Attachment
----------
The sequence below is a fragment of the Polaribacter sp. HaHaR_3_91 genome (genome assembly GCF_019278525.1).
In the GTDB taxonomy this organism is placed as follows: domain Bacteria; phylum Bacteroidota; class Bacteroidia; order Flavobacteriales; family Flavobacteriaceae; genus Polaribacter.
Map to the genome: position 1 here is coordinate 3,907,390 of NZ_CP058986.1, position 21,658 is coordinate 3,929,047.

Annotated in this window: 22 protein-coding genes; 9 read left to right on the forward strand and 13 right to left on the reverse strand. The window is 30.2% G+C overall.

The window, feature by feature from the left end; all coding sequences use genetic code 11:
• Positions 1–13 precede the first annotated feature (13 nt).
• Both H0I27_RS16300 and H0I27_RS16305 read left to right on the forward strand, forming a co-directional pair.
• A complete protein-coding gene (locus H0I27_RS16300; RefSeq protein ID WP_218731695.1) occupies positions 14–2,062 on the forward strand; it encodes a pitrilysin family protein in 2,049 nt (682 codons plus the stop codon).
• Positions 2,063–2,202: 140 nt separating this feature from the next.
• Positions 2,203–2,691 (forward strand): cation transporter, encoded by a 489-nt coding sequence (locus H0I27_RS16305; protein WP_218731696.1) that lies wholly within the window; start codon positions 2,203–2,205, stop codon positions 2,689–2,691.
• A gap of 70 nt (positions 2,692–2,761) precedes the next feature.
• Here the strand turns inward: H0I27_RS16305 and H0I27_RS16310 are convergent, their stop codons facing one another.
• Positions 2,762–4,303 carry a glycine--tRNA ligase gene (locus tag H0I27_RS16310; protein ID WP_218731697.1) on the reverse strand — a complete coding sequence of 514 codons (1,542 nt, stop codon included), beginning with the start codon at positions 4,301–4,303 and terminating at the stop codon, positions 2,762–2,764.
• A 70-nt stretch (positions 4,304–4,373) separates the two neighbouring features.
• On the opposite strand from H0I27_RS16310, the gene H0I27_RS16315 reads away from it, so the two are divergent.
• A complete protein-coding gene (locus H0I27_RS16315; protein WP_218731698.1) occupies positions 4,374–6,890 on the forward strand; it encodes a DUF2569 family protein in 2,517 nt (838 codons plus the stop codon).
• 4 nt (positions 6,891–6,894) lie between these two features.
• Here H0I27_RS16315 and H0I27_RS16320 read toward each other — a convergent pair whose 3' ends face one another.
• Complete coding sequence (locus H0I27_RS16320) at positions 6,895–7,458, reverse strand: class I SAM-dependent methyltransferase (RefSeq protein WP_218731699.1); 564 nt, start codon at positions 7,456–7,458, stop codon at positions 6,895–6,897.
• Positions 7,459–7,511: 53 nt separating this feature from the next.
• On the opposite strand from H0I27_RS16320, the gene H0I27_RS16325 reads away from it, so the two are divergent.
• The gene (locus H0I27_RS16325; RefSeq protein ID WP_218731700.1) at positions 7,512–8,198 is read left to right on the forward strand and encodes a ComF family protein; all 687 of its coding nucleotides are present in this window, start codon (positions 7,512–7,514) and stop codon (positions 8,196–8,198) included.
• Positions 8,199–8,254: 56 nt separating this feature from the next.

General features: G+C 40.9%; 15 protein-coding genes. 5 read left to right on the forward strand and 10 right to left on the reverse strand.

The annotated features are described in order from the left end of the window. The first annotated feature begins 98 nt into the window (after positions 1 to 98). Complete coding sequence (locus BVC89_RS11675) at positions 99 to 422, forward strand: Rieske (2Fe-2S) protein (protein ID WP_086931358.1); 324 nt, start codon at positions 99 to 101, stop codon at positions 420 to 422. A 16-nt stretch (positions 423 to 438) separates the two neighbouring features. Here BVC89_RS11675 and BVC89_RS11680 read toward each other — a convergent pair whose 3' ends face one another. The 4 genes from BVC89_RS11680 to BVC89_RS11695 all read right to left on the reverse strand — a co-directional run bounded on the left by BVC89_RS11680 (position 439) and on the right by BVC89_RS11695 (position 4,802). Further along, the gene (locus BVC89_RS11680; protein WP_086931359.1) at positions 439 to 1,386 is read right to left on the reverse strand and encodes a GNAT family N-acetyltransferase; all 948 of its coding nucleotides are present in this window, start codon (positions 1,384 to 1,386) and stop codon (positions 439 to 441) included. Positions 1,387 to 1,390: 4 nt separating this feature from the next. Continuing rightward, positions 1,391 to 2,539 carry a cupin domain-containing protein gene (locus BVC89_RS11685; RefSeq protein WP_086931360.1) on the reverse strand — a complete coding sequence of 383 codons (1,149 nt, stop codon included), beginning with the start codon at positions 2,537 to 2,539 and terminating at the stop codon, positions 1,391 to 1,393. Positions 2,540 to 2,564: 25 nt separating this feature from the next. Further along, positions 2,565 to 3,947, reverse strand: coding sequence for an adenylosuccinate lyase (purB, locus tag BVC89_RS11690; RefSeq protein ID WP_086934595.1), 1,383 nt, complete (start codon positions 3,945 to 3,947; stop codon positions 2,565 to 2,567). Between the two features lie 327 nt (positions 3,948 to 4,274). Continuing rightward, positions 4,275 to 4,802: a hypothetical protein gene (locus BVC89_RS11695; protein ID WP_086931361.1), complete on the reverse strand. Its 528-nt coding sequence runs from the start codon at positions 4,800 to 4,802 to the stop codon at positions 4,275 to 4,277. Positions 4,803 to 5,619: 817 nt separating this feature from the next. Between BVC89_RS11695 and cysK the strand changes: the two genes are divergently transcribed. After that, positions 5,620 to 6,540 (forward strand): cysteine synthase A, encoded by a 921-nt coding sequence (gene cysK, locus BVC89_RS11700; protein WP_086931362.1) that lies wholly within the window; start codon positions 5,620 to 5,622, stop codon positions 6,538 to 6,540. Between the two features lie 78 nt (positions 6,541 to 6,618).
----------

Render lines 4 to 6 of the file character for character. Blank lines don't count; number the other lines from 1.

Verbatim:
Annotated in this window: 22 protein-coding genes; 9 read left to right on the forward strand and 13 right to left on the reverse strand. The window is 30.2% G+C overall.

The window, feature by feature from the left end; all coding sequences use genetic code 11:
• Positions 1–13 precede the first annotated feature (13 nt).